On Thursday, May 5th 2016, an airstrike hit a refugee camp in Idlib, southern Syria – a camp close to the Syrian-Turkish border.
The airstrike has killed at least 28, and is said to have injured over 80. It is not yet clear who is responsible. Most believe the airstrike was carried out by either the Syrian or Russian state, but the Russian Ministry of Defence claims it could have been carried out by Al-Nusra Front militants.
If the airstrike was indeed carried out by state actors, this attack would not be the first to target highly populated areas.
This attack comes just days after the air strike on the hospital in Aleppo that killed at least 50, including many hospital staff.
In 2015, AOAV’s Explosive Violence Monitor found that airstrikes carried out by state actors in Syria killed and injured at least 4,021 civilians in populated areas alone. Of these at least 4 attacks were on hospitals.
In the first three months of 2016, AOAV’s Explosive Violence Monitor had already recorded 2,666 deaths and injuries. Of these 1,786 were civilians, with state actors responsible for at 33% of the civilian deaths and injuries in this period. The violence in Syria was greatly reduced throughout Syria in March after the ceasefire; the total deaths and injuries in March were at least 50% less than those recorded in either January or February.
Over the last five years, AOAV’s Explosive Violence Monitor has found Syria to consistently be one of the states worst affected by explosive violence. A total of 36,224 deaths and injuries from explosive violence were recorded 2011-2015 – of these 86% (31,290) were civilians.
The only country worse affected from explosive violence in the last five years was Iraq.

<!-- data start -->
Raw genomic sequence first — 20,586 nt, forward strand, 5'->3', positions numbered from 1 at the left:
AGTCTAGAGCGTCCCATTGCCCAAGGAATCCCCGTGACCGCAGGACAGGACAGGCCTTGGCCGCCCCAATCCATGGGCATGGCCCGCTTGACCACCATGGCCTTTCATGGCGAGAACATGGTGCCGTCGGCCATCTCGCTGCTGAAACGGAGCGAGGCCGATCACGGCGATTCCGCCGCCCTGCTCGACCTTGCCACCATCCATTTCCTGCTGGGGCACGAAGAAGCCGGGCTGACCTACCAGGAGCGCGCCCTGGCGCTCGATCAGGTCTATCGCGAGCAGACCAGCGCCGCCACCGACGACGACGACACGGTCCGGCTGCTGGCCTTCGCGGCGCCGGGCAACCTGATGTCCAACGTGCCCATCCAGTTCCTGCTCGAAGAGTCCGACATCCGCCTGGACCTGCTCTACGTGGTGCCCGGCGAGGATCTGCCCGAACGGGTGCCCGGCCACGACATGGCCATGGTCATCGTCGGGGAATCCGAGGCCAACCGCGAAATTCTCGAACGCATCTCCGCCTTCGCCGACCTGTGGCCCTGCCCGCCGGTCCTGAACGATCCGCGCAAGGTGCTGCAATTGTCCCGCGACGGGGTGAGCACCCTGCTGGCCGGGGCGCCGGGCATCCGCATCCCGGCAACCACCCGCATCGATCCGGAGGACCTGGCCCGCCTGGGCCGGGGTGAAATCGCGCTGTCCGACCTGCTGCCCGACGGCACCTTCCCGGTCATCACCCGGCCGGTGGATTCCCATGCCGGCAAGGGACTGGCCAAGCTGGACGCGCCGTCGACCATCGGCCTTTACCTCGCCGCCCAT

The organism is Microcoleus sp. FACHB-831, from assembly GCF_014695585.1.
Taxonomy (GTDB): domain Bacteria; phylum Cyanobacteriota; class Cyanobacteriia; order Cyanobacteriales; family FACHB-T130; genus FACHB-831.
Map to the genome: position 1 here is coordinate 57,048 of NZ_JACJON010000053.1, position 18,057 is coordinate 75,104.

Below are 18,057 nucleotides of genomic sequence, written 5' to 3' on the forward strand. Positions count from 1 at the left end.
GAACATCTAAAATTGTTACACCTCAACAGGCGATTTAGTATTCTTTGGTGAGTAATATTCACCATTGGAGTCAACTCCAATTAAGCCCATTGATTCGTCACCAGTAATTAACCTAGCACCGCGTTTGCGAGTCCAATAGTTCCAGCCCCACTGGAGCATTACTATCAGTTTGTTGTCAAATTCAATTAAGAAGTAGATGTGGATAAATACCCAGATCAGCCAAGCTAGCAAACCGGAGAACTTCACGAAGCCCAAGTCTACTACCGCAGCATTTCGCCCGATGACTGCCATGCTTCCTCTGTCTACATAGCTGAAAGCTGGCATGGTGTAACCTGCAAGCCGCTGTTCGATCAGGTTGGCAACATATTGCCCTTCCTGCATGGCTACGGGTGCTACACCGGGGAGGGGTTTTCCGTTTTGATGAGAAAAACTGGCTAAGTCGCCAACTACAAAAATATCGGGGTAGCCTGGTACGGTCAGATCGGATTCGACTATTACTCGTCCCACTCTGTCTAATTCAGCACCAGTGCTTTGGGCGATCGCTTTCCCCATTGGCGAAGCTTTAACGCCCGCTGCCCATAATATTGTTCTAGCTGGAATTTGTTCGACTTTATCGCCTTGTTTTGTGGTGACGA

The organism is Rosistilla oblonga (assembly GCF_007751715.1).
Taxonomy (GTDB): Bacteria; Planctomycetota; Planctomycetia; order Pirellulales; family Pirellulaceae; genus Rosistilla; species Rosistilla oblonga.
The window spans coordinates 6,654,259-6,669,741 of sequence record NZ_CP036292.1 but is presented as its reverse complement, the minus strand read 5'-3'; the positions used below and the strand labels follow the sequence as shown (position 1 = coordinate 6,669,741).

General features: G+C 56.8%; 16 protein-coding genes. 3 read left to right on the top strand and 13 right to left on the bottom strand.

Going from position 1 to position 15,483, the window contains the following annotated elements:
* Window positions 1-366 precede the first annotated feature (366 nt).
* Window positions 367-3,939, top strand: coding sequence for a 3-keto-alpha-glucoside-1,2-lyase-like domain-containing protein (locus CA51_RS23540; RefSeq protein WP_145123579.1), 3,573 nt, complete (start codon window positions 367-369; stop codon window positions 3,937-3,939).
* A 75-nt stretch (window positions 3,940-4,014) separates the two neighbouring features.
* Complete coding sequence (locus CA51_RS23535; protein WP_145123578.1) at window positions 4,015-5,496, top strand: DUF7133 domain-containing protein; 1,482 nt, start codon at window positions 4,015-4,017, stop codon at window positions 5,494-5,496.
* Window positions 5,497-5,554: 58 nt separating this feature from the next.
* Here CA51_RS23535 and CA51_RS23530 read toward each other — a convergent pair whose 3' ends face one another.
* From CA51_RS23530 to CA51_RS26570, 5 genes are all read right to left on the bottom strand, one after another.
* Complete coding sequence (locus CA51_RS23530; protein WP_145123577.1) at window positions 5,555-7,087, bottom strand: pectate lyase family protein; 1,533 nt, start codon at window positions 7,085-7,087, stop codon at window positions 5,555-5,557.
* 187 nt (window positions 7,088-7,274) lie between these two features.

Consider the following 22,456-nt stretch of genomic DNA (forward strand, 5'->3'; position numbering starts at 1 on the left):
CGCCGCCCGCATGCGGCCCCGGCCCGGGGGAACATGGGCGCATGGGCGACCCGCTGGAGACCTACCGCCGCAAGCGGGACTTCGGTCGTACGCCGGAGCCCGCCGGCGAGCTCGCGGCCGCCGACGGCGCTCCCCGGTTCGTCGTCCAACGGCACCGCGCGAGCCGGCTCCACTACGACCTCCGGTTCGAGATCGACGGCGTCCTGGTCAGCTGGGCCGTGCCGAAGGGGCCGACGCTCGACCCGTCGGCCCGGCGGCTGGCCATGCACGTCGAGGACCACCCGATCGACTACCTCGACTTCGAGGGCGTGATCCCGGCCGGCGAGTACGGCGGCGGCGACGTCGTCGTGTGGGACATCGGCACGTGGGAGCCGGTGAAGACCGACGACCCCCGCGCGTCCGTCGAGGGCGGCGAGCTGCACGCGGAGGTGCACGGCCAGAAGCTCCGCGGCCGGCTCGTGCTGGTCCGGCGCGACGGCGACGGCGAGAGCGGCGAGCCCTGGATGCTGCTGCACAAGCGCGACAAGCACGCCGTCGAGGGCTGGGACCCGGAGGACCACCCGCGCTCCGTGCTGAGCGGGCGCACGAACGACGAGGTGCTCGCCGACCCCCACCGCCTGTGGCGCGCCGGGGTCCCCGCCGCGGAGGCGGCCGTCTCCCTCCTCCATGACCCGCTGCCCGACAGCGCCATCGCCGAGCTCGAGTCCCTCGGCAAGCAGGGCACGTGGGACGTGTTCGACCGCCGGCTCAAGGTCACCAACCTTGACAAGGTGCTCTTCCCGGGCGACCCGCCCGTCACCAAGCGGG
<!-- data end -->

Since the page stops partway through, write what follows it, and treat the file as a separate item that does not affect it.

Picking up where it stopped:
From 2011-2015, 16,657 civilian deaths and injuries in Syria have been reported on English language media from explosive violence perpetrated by state actors, predominantly Syria and Russia. Of these state perpetrated attacks 466 were air-launched, which alone were responsible for 10,065 civilian deaths and injuries.
AOAV records casualties (i.e. people killed and injured) from explosive violence around the world as reported in English-language news sources. The data reflected here cannot capture the full scale of civilian suffering in Syria, but is indicative of the patterns of harm that exist when explosive weapons are used in populated areas.
AOAV strongly condemns the use of violence against civilians and calls upon all groups to reject the deliberate targeting of civilians. The use of weapons with wide-area impacts should also remain of concern; due to the severe impact these have on civilians. All actors must urgently address the civilian harm in Syria. The situation in Syria requires an urgent response to prevent further suffering of Syrian civilians, who have for too long borne the impact of the violence in their country.
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